Building a Book: The First Line

“It was a dark and stormy night.”

For years, this iconic first line from Edward Bulwer-Lytton’s novel Paul Clifford has stood out for the right, and the wrong, reasons. But something truly comical about this line is that while almost everyone agrees that it’s one of the worst first lines in literary history, to the point that it inspired a worst-line contest sponsored by San Jose State University, sites like American Book Review list it as a best first line.   

It’s so important to get the perfect first line. If you get it right, you’re golden. It will be the line that marketers grab for back-cover copy, sales pieces, and social media posts. It will be the line potential readers see when they browse at the library or bookstore just before sticking it in the yes pile.

You know all of this when you sit down to write your first line. And that pressure is daunting.

On the topic of first lines, Sparknotes says, “The first sentence in a book is like a pick-up line. If it’s memorable, the other person will be captivated, engaged, intrigued. Fail and you’ll either become a joke for all eternity, or be forgotten completely. (And you can forget about scoring a date.)”

After this line, the Sparknotes article goes on to deliver what they believe to be the eight worst first sentences of all time. But let’s just focus on the lessons taught by the first three of these lines, shall we?

1. “I scowl with frustration at myself in the mirror.” – 50 Shades of Grey, E.L. James

Let. Me. Be. Clear… I do not like this series. I do not hide that I do not like these series. Yet I, like so many, have read all six books in the franchise. I also have seen all the movies, the first on DVD courtesy of my college roommate, and the second and third in theatres.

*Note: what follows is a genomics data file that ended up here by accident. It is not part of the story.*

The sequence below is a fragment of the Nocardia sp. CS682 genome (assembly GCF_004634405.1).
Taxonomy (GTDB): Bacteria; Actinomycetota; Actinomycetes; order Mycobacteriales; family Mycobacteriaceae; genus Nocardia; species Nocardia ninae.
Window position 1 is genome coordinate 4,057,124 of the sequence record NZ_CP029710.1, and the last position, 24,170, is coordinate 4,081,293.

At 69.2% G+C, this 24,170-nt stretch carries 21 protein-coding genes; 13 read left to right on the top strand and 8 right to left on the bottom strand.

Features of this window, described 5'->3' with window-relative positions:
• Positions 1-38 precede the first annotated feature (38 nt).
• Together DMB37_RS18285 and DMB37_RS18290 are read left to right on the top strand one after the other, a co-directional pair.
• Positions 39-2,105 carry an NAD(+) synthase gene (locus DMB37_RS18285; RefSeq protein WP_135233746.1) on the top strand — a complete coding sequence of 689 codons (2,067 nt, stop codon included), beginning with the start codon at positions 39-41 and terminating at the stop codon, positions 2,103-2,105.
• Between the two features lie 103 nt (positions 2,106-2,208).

Is this a crappy first line? Yes. It’s bad, unimaginative, and uninspired writing.

It is the first line of a bestselling series that included five additional books thus far and a blockbuster movie series.

It was a bad first line, but clearly it didn’t ruin everything for E.L. James

2. “‘Ho, Diomed, well met! Do you sup with Glaucus to-night?’ said a young man of small stature, who wore his tunic in those loose and effeminate folds which proved him to be a gentleman and a coxcomb.” – The Last Days of Pompeii, Edward Bulwer-Lytton

This man just can’t figure out first lines, can he?

What is fun about Bulwer-Lytton is that despite being known as one of the worst first-line writers of all time, he was still a popular writer in his time. His crappy first lines didn’t slow him down. In fact, the line from Pompeii was released four years after the whole “It was a dark and stormy night” fiasco.

It was a bad first line, but it clearly didn’t ruin everything for Edward Bulwer-Lytton.

3. “Hador Goldenhead was a lord of the Edain and well-beloved by the Eldar. He dwelt while his days lasted under the lordship of Fingolfin, who gave to him wide lands in that region of Hithlum…” – Children of Hurin, J.R.R. Tolkien

J.R.R. Tolkien is one of the most celebrated authors of all time, yet even he wrote this long, dragging line to open Children of Hurin.

But let’s also pause and note that this novel was not completed in Tolkien’s lifetime, rather his son Christopher Tolkien compiled various revisions into one unified narrative. If J.R.R. Tolkien had committed to publishing in his lifetime, this line may have been different.

So, the lesson learned here is twofold. The first is that it was a bad first line, but it clearly didn’t ruin everything for J.R.R. Tolkien. The second is that a bad first line can easily exist in the first few revisions of your work.

If you’re completely unnerved by the prospect of writing a first line, just get something down on paper. Later, when you’re ready, go back and spend time workshopping it. Avoid being melodramatic, insert action, and keep it tight. Read the first lines of your favorite novels and see what sentence structures they’re using and emulate them. You can, with a ton of work that a reader will never recognize, have a perfect first line.

And if it does end up being bad, remember that it doesn’t have to ruin everything for you.